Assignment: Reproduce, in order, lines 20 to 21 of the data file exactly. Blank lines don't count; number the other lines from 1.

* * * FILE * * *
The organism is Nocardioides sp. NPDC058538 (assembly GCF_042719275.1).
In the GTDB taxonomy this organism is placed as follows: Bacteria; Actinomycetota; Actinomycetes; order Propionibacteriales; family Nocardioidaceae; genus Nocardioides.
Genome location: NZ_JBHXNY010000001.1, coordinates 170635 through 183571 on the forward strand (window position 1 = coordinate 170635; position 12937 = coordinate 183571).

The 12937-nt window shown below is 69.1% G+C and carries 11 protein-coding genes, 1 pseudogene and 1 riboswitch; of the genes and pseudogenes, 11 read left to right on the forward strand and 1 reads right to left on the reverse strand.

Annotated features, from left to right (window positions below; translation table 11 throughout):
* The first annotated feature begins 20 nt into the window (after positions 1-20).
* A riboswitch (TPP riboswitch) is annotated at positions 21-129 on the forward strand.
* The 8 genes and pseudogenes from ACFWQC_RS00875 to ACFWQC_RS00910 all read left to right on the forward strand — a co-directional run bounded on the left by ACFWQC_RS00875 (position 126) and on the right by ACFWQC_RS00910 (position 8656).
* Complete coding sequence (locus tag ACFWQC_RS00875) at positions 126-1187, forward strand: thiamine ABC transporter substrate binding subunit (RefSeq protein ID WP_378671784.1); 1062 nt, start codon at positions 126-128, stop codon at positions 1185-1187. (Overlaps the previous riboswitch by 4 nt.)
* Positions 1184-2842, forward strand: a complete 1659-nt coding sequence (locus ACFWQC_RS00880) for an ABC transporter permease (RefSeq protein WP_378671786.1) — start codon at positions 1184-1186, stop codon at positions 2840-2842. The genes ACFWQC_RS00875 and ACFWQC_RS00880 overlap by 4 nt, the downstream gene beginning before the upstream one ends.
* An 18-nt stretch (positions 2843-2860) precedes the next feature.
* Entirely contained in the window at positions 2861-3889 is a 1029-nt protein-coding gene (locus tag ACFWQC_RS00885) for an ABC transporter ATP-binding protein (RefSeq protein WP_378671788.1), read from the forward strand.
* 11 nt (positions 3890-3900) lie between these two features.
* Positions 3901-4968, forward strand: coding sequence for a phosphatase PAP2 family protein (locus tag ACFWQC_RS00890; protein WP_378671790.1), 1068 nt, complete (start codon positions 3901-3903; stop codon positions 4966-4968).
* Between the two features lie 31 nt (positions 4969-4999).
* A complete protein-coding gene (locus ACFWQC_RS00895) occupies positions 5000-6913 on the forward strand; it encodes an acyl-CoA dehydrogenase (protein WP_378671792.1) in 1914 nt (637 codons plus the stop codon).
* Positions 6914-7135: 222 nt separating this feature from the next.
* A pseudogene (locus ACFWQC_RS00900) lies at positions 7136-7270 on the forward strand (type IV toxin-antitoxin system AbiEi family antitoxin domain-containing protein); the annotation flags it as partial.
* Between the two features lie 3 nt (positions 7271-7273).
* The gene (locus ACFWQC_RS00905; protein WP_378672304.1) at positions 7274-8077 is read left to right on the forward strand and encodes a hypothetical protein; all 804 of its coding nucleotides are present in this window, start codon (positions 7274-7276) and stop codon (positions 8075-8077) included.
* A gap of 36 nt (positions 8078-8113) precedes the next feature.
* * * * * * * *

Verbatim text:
* The gene (locus ACFWQC_RS00905; protein WP_378672304.1) at positions 7274-8077 is read left to right on the forward strand and encodes a hypothetical protein; all 804 of its coding nucleotides are present in this window, start codon (positions 7274-7276) and stop codon (positions 8075-8077) included.
* A gap of 36 nt (positions 8078-8113) precedes the next feature.